Select UP officials and faculty members support ending labor contractualization in the media industry, saying they ‘cannot afford to stay silent lest we tolerate such injustice’
MANILA, Philippines – Calling the contract-based status of long-time GMA-7 talents an “injustice” that must not be tolerated, 15 faculty members and 9 staff members of the country’s premier state university urged networks to put an end to the continued contractualization of media practitioners.
“Indeed, our graduates in particular and media workers in general deserve to be treated better given their contribution to the shaping of public opinion,” read a joint statement released Wednesday, December 17.
The statement was signed by the University of the Philippines (UP) College of Mass Commmunication (UP CMC) dean, associate dean, and other top-brass officials of the college, former UP CMC Dean Luis Teodoro confirmed to Rappler.
At least 21 of the more than 100 protesting talents of network giant GMA-7 are graduates of UP CMC, mostly degree holders of broadcast communication and journalism, the statement read.
“Many UP CMC graduates occupy senior management positions in media organizations, and we expect them to find a win-win solution to the issue of contractualization,” the statement read further.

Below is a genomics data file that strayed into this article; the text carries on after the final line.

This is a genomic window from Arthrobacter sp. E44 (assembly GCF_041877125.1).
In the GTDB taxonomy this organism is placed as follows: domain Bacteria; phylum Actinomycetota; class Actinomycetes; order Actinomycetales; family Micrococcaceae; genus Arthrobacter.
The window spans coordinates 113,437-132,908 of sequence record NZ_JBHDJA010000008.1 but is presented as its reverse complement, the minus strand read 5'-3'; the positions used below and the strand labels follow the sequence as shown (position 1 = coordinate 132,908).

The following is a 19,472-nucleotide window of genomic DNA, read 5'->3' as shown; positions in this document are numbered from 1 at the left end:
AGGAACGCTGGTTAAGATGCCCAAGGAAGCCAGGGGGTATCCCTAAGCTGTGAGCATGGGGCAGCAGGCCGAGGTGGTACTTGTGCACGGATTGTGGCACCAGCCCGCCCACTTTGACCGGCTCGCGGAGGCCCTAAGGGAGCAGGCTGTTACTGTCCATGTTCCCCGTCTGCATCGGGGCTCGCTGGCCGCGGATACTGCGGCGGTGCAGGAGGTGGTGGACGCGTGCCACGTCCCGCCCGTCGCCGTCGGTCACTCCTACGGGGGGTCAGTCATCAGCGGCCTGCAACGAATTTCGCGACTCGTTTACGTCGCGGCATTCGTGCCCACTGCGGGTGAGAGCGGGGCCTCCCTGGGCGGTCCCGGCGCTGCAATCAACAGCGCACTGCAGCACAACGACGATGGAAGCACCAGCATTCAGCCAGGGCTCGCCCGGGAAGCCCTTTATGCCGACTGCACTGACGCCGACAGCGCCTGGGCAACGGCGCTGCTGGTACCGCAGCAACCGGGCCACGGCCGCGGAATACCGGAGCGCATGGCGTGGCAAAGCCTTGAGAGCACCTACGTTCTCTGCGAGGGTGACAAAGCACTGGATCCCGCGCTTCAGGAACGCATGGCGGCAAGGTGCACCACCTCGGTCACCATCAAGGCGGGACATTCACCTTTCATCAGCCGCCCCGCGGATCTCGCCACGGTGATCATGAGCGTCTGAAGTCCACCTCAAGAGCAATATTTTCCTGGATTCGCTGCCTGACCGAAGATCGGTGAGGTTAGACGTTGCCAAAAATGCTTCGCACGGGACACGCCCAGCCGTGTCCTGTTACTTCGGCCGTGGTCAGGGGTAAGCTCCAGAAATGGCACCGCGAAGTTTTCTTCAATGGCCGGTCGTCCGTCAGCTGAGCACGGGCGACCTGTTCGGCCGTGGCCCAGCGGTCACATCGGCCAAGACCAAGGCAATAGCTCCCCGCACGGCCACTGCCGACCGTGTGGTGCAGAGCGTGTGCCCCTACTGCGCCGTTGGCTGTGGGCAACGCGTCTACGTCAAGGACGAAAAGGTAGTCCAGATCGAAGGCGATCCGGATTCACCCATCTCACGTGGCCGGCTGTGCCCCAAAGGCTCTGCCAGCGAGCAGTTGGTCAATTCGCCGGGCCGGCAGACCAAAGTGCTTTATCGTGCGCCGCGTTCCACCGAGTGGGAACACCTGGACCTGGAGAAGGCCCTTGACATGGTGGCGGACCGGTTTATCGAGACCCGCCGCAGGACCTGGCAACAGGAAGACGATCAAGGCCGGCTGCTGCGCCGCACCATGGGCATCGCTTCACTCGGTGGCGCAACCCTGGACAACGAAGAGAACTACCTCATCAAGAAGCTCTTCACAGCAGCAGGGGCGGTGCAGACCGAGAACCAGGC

By 2015, 52 GMA-7 talents will be left jobless as a result of their refusal to sign a contract that tied their employment to the existence of shows and left them without security of tenure despite their years of exclusive work with the network.
“It is clear that lack of job security seriously affects the media workers’ efforts to promote and uphold freedom of the press,” the statement read.
GMA-7 offered some of the more senior protesters the option to continue their original talent agreements which go beyond 2014 in what was seen as a divide-and-conquer tactic of the network. This brought down the number of those who would become unemployed. (READ: 52 talents with cases vs GMA-7 jobless by 2015)
The select UP officials and faculty members who signed the statement said they”expect the alumni to fight for their rights whenever they feel exploited and oppressed.”
Among the listed signatories of the statement are:
- Dr Roland B Tolentino, UP CMC dean
- Prof Danilo A Arao, UP CMC associate dean
- Prof Evelyn O Katigbak, UP CMC College secretary
- Prof Roehl L Jamon, UP Film Institute director
- Prof Lucia P Tangi, Department of Journalism chair
- Prof Luis V Teodoro, UP CMC former dean
- Dr Elizabeth Enriquez, Broadcast Communication Department faculty member
- Prof Rosa Maria T Feliciano, Broadcast Communication Department faculty member
- Ms Ivy A. Claudio, Broadcast Communication Department faculty member
- Prof Sari Raissa Ll. Dalena, UP Film Institute faculty member
- Prof Eduardo Lejano Jr, UP Film Institute faculty member
- Prof Shirley Evidente, UP Film Institute faculty member
- Prof Mark David McKeown, UP Film Institute faculty member
- Dr Clarissa David, UP Graduate Studies faculty member
- Carlo Pangilinan, UP CMC lecturer
- Jamela Tolentino, UP CMC administrative staff
- Janette Pamaylaon, UP CMC administrative staff
- Gina Villegas, UP CMC administrative staff
- Israel Bufete, UP CMC administrative staff